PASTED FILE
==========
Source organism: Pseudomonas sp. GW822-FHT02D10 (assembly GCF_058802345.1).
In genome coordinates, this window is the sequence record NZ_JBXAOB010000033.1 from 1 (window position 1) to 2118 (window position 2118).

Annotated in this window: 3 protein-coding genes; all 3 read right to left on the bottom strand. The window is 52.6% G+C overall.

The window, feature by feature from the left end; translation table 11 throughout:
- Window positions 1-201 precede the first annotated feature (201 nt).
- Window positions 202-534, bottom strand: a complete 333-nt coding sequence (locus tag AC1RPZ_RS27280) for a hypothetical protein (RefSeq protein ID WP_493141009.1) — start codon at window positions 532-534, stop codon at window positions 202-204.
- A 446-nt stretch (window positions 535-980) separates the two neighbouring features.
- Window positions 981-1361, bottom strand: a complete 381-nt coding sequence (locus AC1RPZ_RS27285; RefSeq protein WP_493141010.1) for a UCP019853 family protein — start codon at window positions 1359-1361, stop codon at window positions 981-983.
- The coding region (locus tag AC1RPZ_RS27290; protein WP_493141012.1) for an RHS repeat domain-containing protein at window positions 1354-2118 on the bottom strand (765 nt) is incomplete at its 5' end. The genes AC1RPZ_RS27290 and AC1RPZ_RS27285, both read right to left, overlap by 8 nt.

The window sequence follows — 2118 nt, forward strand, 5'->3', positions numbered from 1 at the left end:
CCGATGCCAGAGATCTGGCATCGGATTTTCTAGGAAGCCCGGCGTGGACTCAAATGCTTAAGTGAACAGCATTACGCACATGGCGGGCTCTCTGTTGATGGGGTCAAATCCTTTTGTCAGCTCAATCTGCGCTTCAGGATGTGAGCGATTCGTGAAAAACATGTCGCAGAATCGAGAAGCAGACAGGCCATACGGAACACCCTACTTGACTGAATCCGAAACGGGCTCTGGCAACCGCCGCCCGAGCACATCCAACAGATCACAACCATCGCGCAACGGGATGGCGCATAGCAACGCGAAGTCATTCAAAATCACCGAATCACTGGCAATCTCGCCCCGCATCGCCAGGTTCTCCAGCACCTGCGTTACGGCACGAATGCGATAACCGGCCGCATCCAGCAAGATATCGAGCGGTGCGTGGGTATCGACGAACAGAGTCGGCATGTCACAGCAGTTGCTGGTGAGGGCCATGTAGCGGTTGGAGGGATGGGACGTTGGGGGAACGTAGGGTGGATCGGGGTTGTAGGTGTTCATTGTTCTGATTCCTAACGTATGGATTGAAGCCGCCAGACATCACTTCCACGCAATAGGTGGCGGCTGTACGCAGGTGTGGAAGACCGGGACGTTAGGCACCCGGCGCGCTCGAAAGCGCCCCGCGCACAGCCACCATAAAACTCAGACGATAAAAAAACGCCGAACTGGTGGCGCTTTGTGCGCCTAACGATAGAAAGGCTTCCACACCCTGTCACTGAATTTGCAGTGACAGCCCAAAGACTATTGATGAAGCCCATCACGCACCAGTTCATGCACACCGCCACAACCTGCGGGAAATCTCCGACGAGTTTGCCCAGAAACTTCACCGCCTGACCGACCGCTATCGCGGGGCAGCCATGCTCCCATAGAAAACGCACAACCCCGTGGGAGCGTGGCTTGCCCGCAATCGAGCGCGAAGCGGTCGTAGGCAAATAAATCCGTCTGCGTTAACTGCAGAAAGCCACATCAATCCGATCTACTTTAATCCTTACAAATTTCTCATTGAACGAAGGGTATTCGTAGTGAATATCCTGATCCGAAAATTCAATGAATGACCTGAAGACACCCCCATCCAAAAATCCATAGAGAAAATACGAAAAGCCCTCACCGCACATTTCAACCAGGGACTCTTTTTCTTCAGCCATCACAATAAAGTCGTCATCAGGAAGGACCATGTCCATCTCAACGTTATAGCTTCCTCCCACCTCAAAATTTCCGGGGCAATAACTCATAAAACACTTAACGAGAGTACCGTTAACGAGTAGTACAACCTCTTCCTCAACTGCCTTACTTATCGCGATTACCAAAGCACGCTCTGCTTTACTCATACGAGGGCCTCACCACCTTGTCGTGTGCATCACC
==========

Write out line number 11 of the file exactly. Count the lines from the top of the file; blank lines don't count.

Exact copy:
CCGATGCCAGAGATCTGGCATCGGATTTTCTAGGAAGCCCGGCGTGGACTCAAATGCTTAAGTGAACAGCATTACGCACATGGCGGGCTCTCTGTTGATGGGGTCAAATCCTTTTGTCAGCTCAATCTGCGCTTCAGGATGTGAGCGATTCGTGAAAAACATGTCGCAGAATCGAGAAGCAGACAGGCCATACGGAACACCCTACTTGACTGAATCCGAAACGGGCTCTGGCAACCGCCGCCCGAGCACATCCAACAGATCACAACCATCGCGCAACGGGATGGCGCATAGCAACGCGAAGTCATTCAAAATCACCGAATCACTGGCAATCTCGCCCCGCATCGCCAGGTTCTCCAGCACCTGCGTTACGGCACGAATGCGATAACCGGCCGCATCCAGCAAGATATCGAGCGGTGCGTGGGTATCGACGAACAGAGTCGGCATGTCACAGCAGTTGCTGGTGAGGGCCATGTAGCGGTTGGAGGGATGGGACGTTGGGGGAACGTAGGGTGGATCGGGGTTGTAGGTGTTCATTGTTCTGATTCCTAACGTATGGATTGAAGCCGCCAGACATCACTTCCACGCAATAGGTGGCGGCTGTACGCAGGTGTGGAAGACCGGGACGTTAGGCACCCGGCGCGCTCGAAAGCGCCCCGCGCACAGCCACCATAAAACTCAGACGATAAAAAAACGCCGAACTGGTGGCGCTTTGTGCGCCTAACGATAGAAAGGCTTCCACACCCTGTCACTGAATTTGCAGTGACAGCCCAAAGACTATTGATGAAGCCCATCACGCACCAGTTCATGCACACCGCCACAACCTGCGGGAAATCTCCGACGAGTTTGCCCAGAAACTTCACCGCCTGACCGACCGCTATCGCGGGGCAGCCATGCTCCCATAGAAAACGCACAACCCCGTGGGAGCGTGGCTTGCCCGCAATCGAGCGCGAAGCGGTCGTAGGCAAATAAATCCGTCTGCGTTAACTGCAGAAAGCCACATCAATCCGATCTACTTTAATCCTTACAAATTTCTCATTGAACGAAGGGTATTCGTAGTGAATATCCTGATCCGAAAATTCAATGAATGACCTGAAGACACCCCCATCCAAAAATCCATAGAGAAAATACGAAAAGCCCTCACCGCACATTTCAACCAGGGACTCTTTTTCTTCAGCCATCACAATAAAGTCGTCATCAGGAAGGACCATGTCCATCTCAACGTTATAGCTTCCTCCCACCTCAAAATTTCCGGGGCAATAACTCATAAAACACTTAACGAGAGTACCGTTAACGAGTAGTACAACCTCTTCCTCAACTGCCTTACTTATCGCGATTACCAAAGCACGCTCTGCTTTACTCATACGAGGGCCTCACCACCTTGTCGTGTGCATCACC